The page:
Five years is gone doesn't mean that criminal charges can't be Bear Bryant -- -- -- a conspiracy.
You let that let pass it Robert little bit about that he worked on the inside Robert about connecting those dots and friend that the top office to the trader on the floor.
Is it -- too challenging to connect the dots and at this point.
It is there really.
A positive side.
To going after -- -- in these CEOs that are now no longer in those positions anymore.
Well I think with the passage of time that raises a lot of questions but certainly.
There are challenges in the Department of Justice has said repeatedly that they're gonna follow the evidence in the evidence in their view just was not -- to charge the senior executives.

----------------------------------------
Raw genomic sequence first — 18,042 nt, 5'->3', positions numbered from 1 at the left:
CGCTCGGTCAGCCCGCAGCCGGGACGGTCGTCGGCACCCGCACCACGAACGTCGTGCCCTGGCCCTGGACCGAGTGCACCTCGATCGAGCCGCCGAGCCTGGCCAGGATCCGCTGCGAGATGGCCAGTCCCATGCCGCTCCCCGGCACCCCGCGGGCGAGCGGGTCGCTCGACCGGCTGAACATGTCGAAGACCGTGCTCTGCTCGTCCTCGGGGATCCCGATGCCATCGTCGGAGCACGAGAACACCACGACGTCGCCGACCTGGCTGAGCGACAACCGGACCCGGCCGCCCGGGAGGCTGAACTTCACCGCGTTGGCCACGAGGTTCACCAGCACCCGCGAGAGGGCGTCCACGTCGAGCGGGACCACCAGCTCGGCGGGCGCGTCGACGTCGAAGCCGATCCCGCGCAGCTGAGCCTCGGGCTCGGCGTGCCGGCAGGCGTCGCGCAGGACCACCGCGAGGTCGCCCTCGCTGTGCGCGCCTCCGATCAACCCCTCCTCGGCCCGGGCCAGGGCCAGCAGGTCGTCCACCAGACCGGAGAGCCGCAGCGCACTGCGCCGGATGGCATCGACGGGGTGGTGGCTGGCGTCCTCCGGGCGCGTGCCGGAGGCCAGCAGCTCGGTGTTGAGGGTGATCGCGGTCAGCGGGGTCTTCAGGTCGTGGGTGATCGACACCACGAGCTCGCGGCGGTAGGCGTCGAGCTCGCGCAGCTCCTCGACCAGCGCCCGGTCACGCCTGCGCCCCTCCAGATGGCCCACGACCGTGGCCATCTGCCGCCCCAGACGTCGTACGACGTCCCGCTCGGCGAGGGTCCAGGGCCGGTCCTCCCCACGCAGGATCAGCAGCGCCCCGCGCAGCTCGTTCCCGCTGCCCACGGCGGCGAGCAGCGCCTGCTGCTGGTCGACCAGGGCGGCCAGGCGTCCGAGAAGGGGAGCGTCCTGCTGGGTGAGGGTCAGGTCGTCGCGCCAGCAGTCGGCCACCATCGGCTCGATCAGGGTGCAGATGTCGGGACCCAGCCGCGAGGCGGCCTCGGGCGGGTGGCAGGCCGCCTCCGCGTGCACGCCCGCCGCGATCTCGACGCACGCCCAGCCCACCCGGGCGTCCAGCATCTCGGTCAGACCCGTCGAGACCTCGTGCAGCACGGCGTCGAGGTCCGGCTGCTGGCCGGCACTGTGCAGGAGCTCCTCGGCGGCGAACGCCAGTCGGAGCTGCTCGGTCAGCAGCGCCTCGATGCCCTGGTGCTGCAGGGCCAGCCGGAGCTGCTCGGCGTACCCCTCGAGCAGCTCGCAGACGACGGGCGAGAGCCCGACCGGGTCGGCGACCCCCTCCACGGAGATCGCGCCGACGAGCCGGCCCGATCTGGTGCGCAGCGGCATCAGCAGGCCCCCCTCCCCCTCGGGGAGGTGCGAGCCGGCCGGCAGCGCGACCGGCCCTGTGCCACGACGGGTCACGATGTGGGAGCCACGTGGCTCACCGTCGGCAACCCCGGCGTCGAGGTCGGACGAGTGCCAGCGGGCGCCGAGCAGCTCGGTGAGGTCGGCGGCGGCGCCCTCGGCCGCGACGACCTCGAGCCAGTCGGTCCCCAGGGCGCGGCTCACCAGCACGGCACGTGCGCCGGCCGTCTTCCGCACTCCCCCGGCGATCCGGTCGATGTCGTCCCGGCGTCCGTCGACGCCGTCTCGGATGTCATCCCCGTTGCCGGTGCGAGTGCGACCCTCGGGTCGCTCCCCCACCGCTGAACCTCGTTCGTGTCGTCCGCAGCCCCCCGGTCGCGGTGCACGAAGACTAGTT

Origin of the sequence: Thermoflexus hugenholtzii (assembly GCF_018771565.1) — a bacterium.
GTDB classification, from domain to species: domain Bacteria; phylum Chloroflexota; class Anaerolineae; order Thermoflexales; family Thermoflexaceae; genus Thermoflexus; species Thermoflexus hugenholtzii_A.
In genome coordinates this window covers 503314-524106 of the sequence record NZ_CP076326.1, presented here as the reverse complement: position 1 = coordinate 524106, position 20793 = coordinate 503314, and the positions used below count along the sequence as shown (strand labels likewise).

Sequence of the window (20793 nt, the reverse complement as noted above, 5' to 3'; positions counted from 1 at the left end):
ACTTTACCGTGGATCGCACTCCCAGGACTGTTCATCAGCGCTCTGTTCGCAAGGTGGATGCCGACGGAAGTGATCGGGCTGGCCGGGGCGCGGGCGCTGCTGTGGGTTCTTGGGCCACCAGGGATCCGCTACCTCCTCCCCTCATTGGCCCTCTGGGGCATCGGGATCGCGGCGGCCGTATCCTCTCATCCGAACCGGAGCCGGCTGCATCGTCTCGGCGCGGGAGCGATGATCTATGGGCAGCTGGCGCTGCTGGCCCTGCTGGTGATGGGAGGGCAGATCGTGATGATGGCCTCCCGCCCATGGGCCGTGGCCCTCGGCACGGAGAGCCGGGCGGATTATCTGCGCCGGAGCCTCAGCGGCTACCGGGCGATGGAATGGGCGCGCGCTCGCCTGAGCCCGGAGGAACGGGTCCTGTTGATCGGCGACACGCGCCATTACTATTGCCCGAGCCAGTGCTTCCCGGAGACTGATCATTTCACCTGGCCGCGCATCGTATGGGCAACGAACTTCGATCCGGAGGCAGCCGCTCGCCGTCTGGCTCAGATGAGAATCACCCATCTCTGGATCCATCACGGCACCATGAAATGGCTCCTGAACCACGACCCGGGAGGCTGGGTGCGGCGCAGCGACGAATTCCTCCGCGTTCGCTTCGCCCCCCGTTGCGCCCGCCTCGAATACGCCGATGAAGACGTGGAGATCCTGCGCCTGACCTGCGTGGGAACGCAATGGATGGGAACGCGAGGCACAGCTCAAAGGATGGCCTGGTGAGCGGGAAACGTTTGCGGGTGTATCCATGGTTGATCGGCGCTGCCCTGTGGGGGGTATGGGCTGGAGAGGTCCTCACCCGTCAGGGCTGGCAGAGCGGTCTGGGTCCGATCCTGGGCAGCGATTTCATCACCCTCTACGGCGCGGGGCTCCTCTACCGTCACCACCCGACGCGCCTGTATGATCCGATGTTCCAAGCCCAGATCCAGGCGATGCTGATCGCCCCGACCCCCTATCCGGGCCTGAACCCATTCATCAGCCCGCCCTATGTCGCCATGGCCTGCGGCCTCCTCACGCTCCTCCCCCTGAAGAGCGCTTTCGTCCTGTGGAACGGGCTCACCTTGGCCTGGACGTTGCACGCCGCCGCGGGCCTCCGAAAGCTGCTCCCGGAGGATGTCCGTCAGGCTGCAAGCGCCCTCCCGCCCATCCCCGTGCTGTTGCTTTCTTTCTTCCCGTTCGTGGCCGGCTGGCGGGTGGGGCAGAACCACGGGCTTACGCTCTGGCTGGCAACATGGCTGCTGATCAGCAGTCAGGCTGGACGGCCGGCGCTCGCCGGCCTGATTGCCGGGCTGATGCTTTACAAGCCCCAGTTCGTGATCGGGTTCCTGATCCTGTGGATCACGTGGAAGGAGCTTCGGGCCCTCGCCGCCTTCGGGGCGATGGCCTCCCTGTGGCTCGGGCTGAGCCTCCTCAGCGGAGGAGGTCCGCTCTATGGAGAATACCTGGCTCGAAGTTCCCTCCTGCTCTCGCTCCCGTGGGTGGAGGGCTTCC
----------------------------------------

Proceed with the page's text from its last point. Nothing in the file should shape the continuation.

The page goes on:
But when you look at the private litigation the class action litigation.
And even the bankruptcy Examiner's report in the Lehman Brothers bankruptcy.
You do see quite a bit of evidence of senior people at least becoming involved.
And we don't know at this point what the Department of Justice has uncovered in terms of interviews -- documents.
But I think it means a lot of people really wondering whether.
He regulators are being aggressive enough and whether our markets are being honest enough because these successful workings of the financial markets are very important companies to thrive and to hire people and it affects everybody.
Apparently we have another person on the panel whoever's on that loudspeaker and one of the -- -- half -- you guys we're hearing is prepared you.
It isn't your fault credit belies your -- that you're always the troublemaker and all of the fact.